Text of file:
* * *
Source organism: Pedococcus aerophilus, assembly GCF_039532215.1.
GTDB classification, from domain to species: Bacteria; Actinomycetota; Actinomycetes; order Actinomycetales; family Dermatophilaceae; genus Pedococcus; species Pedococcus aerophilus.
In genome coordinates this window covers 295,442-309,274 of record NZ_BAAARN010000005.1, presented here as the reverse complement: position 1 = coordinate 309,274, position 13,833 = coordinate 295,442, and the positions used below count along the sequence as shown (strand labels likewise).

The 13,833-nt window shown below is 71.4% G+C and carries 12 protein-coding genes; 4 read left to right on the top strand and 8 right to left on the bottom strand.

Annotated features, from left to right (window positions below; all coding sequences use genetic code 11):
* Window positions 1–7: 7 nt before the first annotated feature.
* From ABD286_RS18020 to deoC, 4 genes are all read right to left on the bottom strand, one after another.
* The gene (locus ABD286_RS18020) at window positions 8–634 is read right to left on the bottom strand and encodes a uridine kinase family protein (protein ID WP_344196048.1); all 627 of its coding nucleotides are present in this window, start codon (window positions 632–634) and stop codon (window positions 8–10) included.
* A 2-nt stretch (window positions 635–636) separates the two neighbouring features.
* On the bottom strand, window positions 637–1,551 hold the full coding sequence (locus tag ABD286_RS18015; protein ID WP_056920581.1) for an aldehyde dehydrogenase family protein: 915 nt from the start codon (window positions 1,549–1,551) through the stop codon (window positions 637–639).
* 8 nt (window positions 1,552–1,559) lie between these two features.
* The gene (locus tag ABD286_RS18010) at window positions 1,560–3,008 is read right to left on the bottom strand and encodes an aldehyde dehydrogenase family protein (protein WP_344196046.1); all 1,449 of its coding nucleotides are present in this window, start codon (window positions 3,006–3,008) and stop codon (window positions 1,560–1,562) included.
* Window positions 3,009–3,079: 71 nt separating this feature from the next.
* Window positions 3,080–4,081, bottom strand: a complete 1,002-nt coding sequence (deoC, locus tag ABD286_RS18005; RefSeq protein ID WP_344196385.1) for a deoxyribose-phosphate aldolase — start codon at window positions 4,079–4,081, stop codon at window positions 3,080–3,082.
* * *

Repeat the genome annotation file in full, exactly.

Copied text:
Source organism: Pedococcus aerophilus, assembly GCF_039532215.1.
GTDB classification, from domain to species: Bacteria; Actinomycetota; Actinomycetes; order Actinomycetales; family Dermatophilaceae; genus Pedococcus; species Pedococcus aerophilus.
In genome coordinates this window covers 295,442-309,274 of record NZ_BAAARN010000005.1, presented here as the reverse complement: position 1 = coordinate 309,274, position 13,833 = coordinate 295,442, and the positions used below count along the sequence as shown (strand labels likewise).

The 13,833-nt window shown below is 71.4% G+C and carries 12 protein-coding genes; 4 read left to right on the top strand and 8 right to left on the bottom strand.

Annotated features, from left to right (window positions below; all coding sequences use genetic code 11):
* Window positions 1–7: 7 nt before the first annotated feature.
* From ABD286_RS18020 to deoC, 4 genes are all read right to left on the bottom strand, one after another.
* The gene (locus ABD286_RS18020) at window positions 8–634 is read right to left on the bottom strand and encodes a uridine kinase family protein (protein ID WP_344196048.1); all 627 of its coding nucleotides are present in this window, start codon (window positions 632–634) and stop codon (window positions 8–10) included.
* A 2-nt stretch (window positions 635–636) separates the two neighbouring features.
* On the bottom strand, window positions 637–1,551 hold the full coding sequence (locus tag ABD286_RS18015; protein ID WP_056920581.1) for an aldehyde dehydrogenase family protein: 915 nt from the start codon (window positions 1,549–1,551) through the stop codon (window positions 637–639).
* 8 nt (window positions 1,552–1,559) lie between these two features.
* The gene (locus tag ABD286_RS18010) at window positions 1,560–3,008 is read right to left on the bottom strand and encodes an aldehyde dehydrogenase family protein (protein WP_344196046.1); all 1,449 of its coding nucleotides are present in this window, start codon (window positions 3,006–3,008) and stop codon (window positions 1,560–1,562) included.
* Window positions 3,009–3,079: 71 nt separating this feature from the next.
* Window positions 3,080–4,081, bottom strand: a complete 1,002-nt coding sequence (deoC, locus tag ABD286_RS18005; RefSeq protein ID WP_344196385.1) for a deoxyribose-phosphate aldolase — start codon at window positions 4,079–4,081, stop codon at window positions 3,080–3,082.